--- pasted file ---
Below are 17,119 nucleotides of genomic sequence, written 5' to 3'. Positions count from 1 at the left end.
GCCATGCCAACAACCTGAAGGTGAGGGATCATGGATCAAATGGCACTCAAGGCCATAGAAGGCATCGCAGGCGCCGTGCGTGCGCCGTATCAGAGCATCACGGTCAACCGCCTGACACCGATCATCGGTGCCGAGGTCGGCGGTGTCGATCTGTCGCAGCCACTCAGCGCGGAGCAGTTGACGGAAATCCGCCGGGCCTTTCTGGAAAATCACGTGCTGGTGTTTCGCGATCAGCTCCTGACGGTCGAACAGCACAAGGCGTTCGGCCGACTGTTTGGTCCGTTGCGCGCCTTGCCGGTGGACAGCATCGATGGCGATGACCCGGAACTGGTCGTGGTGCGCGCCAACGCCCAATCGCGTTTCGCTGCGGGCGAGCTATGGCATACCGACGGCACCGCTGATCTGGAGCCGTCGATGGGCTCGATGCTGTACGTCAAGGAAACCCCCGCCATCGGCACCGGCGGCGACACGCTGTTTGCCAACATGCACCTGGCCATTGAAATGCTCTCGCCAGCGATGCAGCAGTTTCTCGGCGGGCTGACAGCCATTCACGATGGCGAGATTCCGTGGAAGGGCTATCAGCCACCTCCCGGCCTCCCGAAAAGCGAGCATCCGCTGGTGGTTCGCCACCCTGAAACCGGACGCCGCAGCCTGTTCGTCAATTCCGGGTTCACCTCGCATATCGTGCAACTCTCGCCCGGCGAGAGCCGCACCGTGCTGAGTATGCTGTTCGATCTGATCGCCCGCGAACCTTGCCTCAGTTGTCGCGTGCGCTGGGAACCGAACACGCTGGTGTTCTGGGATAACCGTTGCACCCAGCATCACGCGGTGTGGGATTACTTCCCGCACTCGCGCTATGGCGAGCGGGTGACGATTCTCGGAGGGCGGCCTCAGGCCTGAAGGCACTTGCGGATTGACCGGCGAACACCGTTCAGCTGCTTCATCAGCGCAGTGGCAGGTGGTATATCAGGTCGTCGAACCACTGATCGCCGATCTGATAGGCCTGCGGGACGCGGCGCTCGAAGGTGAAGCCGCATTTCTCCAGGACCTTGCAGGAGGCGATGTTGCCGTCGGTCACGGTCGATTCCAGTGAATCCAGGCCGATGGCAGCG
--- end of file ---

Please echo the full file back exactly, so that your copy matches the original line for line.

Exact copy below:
Below are 17,119 nucleotides of genomic sequence, written 5' to 3'. Positions count from 1 at the left end.
GCCATGCCAACAACCTGAAGGTGAGGGATCATGGATCAAATGGCACTCAAGGCCATAGAAGGCATCGCAGGCGCCGTGCGTGCGCCGTATCAGAGCATCACGGTCAACCGCCTGACACCGATCATCGGTGCCGAGGTCGGCGGTGTCGATCTGTCGCAGCCACTCAGCGCGGAGCAGTTGACGGAAATCCGCCGGGCCTTTCTGGAAAATCACGTGCTGGTGTTTCGCGATCAGCTCCTGACGGTCGAACAGCACAAGGCGTTCGGCCGACTGTTTGGTCCGTTGCGCGCCTTGCCGGTGGACAGCATCGATGGCGATGACCCGGAACTGGTCGTGGTGCGCGCCAACGCCCAATCGCGTTTCGCTGCGGGCGAGCTATGGCATACCGACGGCACCGCTGATCTGGAGCCGTCGATGGGCTCGATGCTGTACGTCAAGGAAACCCCCGCCATCGGCACCGGCGGCGACACGCTGTTTGCCAACATGCACCTGGCCATTGAAATGCTCTCGCCAGCGATGCAGCAGTTTCTCGGCGGGCTGACAGCCATTCACGATGGCGAGATTCCGTGGAAGGGCTATCAGCCACCTCCCGGCCTCCCGAAAAGCGAGCATCCGCTGGTGGTTCGCCACCCTGAAACCGGACGCCGCAGCCTGTTCGTCAATTCCGGGTTCACCTCGCATATCGTGCAACTCTCGCCCGGCGAGAGCCGCACCGTGCTGAGTATGCTGTTCGATCTGATCGCCCGCGAACCTTGCCTCAGTTGTCGCGTGCGCTGGGAACCGAACACGCTGGTGTTCTGGGATAACCGTTGCACCCAGCATCACGCGGTGTGGGATTACTTCCCGCACTCGCGCTATGGCGAGCGGGTGACGATTCTCGGAGGGCGGCCTCAGGCCTGAAGGCACTTGCGGATTGACCGGCGAACACCGTTCAGCTGCTTCATCAGCGCAGTGGCAGGTGGTATATCAGGTCGTCGAACCACTGATCGCCGATCTGATAGGCCTGCGGGACGCGGCGCTCGAAGGTGAAGCCGCATTTCTCCAGGACCTTGCAGGAGGCGATGTTGCCGTCGGTCACGGTCGATTCCAGTGAATCCAGGCCGATGGCAGCG